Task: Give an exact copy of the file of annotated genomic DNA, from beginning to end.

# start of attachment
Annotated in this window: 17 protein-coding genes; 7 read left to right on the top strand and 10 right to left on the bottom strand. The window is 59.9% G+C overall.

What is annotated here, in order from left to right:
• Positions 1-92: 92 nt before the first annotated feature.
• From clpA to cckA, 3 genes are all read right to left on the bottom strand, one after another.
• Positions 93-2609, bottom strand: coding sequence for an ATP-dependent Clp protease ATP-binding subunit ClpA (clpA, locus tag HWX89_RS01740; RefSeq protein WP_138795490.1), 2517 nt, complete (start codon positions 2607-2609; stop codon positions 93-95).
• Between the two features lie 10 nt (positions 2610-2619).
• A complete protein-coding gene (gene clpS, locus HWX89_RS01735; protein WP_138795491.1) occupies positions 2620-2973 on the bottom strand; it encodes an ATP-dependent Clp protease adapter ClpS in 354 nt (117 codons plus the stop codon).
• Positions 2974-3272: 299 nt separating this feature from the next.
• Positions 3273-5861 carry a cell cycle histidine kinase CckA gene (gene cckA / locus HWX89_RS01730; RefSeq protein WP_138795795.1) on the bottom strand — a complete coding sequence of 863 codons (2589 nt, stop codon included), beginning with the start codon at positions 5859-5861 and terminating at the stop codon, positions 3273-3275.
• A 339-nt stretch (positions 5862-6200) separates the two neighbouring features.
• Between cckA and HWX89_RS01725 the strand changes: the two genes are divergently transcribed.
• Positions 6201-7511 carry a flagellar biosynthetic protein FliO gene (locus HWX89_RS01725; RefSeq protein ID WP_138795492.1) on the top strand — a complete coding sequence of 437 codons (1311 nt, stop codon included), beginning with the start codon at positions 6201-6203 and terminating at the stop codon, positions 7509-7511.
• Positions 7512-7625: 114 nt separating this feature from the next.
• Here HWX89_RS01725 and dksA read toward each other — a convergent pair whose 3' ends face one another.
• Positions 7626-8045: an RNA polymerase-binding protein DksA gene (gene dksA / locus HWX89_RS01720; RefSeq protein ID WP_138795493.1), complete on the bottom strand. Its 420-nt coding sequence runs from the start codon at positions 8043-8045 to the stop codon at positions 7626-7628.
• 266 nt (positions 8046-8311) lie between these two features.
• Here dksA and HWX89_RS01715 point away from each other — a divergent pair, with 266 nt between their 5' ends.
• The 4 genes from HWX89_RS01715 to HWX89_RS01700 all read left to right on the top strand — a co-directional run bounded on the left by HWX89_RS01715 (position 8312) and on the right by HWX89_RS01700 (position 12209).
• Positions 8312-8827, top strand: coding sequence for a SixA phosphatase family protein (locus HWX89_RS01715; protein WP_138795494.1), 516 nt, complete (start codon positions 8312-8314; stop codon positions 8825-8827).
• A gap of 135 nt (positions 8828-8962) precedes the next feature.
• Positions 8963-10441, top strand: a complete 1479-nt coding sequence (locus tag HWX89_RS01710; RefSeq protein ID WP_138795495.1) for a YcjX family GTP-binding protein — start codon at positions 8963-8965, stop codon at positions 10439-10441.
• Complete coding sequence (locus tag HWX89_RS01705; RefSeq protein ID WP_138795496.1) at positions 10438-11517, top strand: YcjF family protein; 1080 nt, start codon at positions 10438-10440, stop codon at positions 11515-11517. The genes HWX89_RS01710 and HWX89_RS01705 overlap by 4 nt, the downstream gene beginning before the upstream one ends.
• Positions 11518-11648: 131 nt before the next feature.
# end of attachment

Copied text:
Annotated in this window: 17 protein-coding genes; 7 read left to right on the top strand and 10 right to left on the bottom strand. The window is 59.9% G+C overall.

What is annotated here, in order from left to right:
• Positions 1-92: 92 nt before the first annotated feature.
• From clpA to cckA, 3 genes are all read right to left on the bottom strand, one after another.
• Positions 93-2609, bottom strand: coding sequence for an ATP-dependent Clp protease ATP-binding subunit ClpA (clpA, locus tag HWX89_RS01740; RefSeq protein WP_138795490.1), 2517 nt, complete (start codon positions 2607-2609; stop codon positions 93-95).
• Between the two features lie 10 nt (positions 2610-2619).
• A complete protein-coding gene (gene clpS, locus HWX89_RS01735; protein WP_138795491.1) occupies positions 2620-2973 on the bottom strand; it encodes an ATP-dependent Clp protease adapter ClpS in 354 nt (117 codons plus the stop codon).
• Positions 2974-3272: 299 nt separating this feature from the next.
• Positions 3273-5861 carry a cell cycle histidine kinase CckA gene (gene cckA / locus HWX89_RS01730; RefSeq protein WP_138795795.1) on the bottom strand — a complete coding sequence of 863 codons (2589 nt, stop codon included), beginning with the start codon at positions 5859-5861 and terminating at the stop codon, positions 3273-3275.
• A 339-nt stretch (positions 5862-6200) separates the two neighbouring features.
• Between cckA and HWX89_RS01725 the strand changes: the two genes are divergently transcribed.
• Positions 6201-7511 carry a flagellar biosynthetic protein FliO gene (locus HWX89_RS01725; RefSeq protein ID WP_138795492.1) on the top strand — a complete coding sequence of 437 codons (1311 nt, stop codon included), beginning with the start codon at positions 6201-6203 and terminating at the stop codon, positions 7509-7511.
• Positions 7512-7625: 114 nt separating this feature from the next.
• Here HWX89_RS01725 and dksA read toward each other — a convergent pair whose 3' ends face one another.
• Positions 7626-8045: an RNA polymerase-binding protein DksA gene (gene dksA / locus HWX89_RS01720; RefSeq protein ID WP_138795493.1), complete on the bottom strand. Its 420-nt coding sequence runs from the start codon at positions 8043-8045 to the stop codon at positions 7626-7628.
• 266 nt (positions 8046-8311) lie between these two features.
• Here dksA and HWX89_RS01715 point away from each other — a divergent pair, with 266 nt between their 5' ends.
• The 4 genes from HWX89_RS01715 to HWX89_RS01700 all read left to right on the top strand — a co-directional run bounded on the left by HWX89_RS01715 (position 8312) and on the right by HWX89_RS01700 (position 12209).
• Positions 8312-8827, top strand: coding sequence for a SixA phosphatase family protein (locus HWX89_RS01715; protein WP_138795494.1), 516 nt, complete (start codon positions 8312-8314; stop codon positions 8825-8827).
• A gap of 135 nt (positions 8828-8962) precedes the next feature.
• Positions 8963-10441, top strand: a complete 1479-nt coding sequence (locus tag HWX89_RS01710; RefSeq protein ID WP_138795495.1) for a YcjX family GTP-binding protein — start codon at positions 8963-8965, stop codon at positions 10439-10441.
• Complete coding sequence (locus tag HWX89_RS01705; RefSeq protein ID WP_138795496.1) at positions 10438-11517, top strand: YcjF family protein; 1080 nt, start codon at positions 10438-10440, stop codon at positions 11515-11517. The genes HWX89_RS01710 and HWX89_RS01705 overlap by 4 nt, the downstream gene beginning before the upstream one ends.
• Positions 11518-11648: 131 nt before the next feature.